# Definition: 1.04: Straight Line, Segment and Ray

A straight line is any line which lies evenly with points on itself.

### Modern Definition

Note that Euclid does not distinguish between straight lines and segments.

A line connecting two given points $$A$$ and $$B$$, $A\neq B,$ which is without a curve and infinite in length is called a straight line and denoted by $$AB$$.

The part of a straight line between the two points $$C$$ and $$D$$ it connects is called a line segment (or simply a segment) and denoted by $$\overline{CD}$$.

$$C$$ and $$D$$ are the endpoints of $$\overline{CD}$$.

Given a segment $$\overline{EF}$$, the part of the corresponding straight line $$EF$$, which begins at the endpoint $$E$$, connects it with the other endpoint $$F$$ and is infinite in length is called a ray. We denote the ray with $$\overline EF$$.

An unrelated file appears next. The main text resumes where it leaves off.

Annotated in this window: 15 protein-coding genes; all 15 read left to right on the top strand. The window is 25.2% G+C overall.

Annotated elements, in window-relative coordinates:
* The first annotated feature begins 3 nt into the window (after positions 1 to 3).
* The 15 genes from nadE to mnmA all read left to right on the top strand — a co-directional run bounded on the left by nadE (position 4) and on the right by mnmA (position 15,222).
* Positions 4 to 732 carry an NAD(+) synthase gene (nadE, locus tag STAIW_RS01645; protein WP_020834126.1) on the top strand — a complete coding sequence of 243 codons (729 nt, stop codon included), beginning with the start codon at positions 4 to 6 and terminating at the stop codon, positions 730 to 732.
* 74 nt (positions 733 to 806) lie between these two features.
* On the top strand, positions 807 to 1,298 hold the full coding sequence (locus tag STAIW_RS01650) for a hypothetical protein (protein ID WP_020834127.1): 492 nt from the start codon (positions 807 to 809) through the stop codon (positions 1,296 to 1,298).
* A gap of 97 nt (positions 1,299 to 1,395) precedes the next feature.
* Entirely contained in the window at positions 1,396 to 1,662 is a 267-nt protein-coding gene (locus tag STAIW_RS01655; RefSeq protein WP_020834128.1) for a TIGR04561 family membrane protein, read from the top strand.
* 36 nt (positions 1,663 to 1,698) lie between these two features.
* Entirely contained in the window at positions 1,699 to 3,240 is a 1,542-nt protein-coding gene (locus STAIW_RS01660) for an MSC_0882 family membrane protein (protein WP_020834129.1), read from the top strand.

Example of a straight line $$AB$$, a segment $$\overline{CD}$$ and a ray $$\overline EF$$:

Given the Cartesian coordinates of two points in the $$n$$-dimensional Euclidean metric space $$R^n$$,

$\begin{array}{rcl} A&=&(x_1,x_2,\ldots,x_n),\\ B&=&(y_1,y_2,\ldots,y_n) \end{array}$

a segment can be described as a total map. $\overline{AB}:=\cases{[0,1]\to\mathbb R^n\\ t\to (x_1+t(y_1-x_1),x_2+t(y_2-x_2)\ldots,x_1+t(y_n-x_n))}$

analogously, a ray can be described by

$\overline AB:=\cases{[0,\infty]\to\mathbb R^n\\ t\to (x_1+t(y_1-x_1),x_2+t(y_2-x_2)\ldots,x_1+t(y_n-x_n))}$

and a straight line by

$AB:=\cases{[-\infty,\infty]\to\mathbb R^n\\ t\to (x_1+t(y_1-x_1),x_2+t(y_2-x_2)\ldots,x_1+t(y_n-x_n)).}$

The length of the segment $$\overline {AB}$$ is given by the Euclidean distance of the two points:

$d(A,B):=\sqrt{(x_1+y_1)^2+(x_2+y_2)^2+\ldots+(x_n+y_n)^2}.$

### Try out an interactive demonstration:

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